With Compelling Photography, An Artist Hopes To Lessen The Stigma Of Mental Illness

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Dior Vargas, a self-described “Latina Feminist Mental Health Activist,” is bringing much-needed attention to the prevalence of mental illnesses in communities of color through a photography project that asks everyday people to raise awareness about the issue. In general, mental illness is one of those touchy subjects that makes many uncomfortable, mostly because as a whole, those kinds of illnesses are not always well understood or spoken about without hyperbole. According to “Newsweek,” more than 18% of Americans adults suffer with mental illness including anxiety, bipolar disorder, depression, and schizophrenia every year, which means nearly 1 in 5 people in any given room are struggling with conditions that not only cause them suffering, but that stigmatize them so severely that in many instances, the illnesses go undiagnosed and untreated.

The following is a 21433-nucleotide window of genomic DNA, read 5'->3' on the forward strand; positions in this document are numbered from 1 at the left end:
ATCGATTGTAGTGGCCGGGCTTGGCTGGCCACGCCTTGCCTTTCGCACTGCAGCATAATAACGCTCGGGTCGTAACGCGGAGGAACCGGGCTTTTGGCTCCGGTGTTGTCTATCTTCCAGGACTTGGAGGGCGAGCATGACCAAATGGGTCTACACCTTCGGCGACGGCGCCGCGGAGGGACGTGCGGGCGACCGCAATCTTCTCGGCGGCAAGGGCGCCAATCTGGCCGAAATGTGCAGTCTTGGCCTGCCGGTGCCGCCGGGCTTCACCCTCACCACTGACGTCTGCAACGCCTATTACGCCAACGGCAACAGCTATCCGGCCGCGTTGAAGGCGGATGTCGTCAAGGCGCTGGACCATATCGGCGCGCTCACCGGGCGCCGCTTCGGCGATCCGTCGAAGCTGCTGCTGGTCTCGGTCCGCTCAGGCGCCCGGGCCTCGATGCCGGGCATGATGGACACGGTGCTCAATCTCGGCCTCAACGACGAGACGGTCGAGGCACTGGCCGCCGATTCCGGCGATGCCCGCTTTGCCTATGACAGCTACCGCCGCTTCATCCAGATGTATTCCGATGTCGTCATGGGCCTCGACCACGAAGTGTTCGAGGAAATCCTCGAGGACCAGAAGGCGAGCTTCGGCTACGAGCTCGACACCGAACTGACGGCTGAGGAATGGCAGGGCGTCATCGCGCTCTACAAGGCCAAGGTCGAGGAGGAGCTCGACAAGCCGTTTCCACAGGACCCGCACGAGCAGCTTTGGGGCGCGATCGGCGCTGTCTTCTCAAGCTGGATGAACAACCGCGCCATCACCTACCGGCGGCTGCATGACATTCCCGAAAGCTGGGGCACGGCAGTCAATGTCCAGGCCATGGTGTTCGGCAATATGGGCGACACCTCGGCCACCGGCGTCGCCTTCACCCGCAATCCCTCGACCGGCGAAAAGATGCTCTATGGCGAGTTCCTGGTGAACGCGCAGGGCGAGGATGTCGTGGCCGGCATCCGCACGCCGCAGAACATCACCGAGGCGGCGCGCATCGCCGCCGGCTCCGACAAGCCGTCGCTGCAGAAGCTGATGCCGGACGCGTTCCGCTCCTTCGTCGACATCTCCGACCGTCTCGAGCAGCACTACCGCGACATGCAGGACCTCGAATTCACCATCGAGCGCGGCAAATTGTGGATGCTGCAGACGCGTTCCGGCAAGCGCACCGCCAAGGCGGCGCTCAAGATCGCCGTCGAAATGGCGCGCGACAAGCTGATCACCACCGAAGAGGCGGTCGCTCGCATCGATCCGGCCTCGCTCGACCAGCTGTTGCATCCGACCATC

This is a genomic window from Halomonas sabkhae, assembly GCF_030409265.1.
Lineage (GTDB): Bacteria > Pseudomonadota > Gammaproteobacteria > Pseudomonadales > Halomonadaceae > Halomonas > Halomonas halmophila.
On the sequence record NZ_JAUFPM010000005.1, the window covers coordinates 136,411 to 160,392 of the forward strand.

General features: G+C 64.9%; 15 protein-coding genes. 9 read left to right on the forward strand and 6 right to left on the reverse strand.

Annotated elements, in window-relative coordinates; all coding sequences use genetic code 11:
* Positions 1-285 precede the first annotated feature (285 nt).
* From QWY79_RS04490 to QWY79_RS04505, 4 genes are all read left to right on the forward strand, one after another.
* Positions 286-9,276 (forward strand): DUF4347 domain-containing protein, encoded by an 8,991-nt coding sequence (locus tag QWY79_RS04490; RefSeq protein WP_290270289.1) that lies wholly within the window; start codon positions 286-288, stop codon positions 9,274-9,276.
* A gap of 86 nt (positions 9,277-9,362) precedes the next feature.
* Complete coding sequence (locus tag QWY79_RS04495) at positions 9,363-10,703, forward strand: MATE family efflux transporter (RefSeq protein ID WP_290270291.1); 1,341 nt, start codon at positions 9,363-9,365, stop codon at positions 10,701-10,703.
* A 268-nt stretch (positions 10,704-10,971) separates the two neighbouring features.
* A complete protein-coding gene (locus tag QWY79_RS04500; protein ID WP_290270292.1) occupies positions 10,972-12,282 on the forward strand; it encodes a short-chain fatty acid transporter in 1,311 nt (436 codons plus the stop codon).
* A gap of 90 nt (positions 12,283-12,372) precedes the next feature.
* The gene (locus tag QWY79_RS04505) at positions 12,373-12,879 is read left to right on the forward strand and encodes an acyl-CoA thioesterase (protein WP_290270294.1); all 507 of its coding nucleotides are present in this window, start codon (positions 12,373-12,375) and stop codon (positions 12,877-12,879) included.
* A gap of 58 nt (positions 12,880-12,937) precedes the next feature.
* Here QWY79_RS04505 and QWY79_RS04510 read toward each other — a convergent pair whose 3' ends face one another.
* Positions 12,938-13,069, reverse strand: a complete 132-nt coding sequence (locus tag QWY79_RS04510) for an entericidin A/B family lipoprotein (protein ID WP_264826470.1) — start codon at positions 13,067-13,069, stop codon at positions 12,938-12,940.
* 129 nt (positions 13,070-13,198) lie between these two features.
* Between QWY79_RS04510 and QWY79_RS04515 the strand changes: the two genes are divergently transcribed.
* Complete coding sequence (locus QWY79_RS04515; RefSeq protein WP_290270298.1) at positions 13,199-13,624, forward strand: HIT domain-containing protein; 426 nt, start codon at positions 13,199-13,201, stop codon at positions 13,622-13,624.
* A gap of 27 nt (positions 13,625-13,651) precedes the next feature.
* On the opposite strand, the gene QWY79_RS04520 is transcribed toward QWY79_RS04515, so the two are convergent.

For Vargas, that quagmire is particularly prevalent in communities of color, where issues in mental health are often left unaddressed due to a variety of factors including lack of access to affordable healthcare and psychological treatments. “We need to change the way this is represented. This is not something to be ashamed about. We need to confront and end the stigma. This is a NOT a white person’s disease. This is a reality for so many people in our community,” says Vargas. To help cast light on the predicament, she has turned to men and women of color who suffer from some form of mental illness, whom she asks to share their stories in a photograph in an effort to dispel any myths that mental illness is rare or unusual. Thanks to the contributions of thousands, the campaign has gone viral and has opened up channels of communication about the importance of mental health, something that even the Hip-Hop community has publicly dealt with. Artists like DMC, Kxng Crooked, Scarface, and Yelawolf are just a few of the artists who have suffered both privately and in the open and it is through the sharing of their personal experiences that has helped to demistify the notion that such ailments can also affect those who from the outside appear to be living the high life. Check out some of the photos from the POC & Mental Illness Photo Project below, and visit Vargas’ official website to learn about how to get involved.







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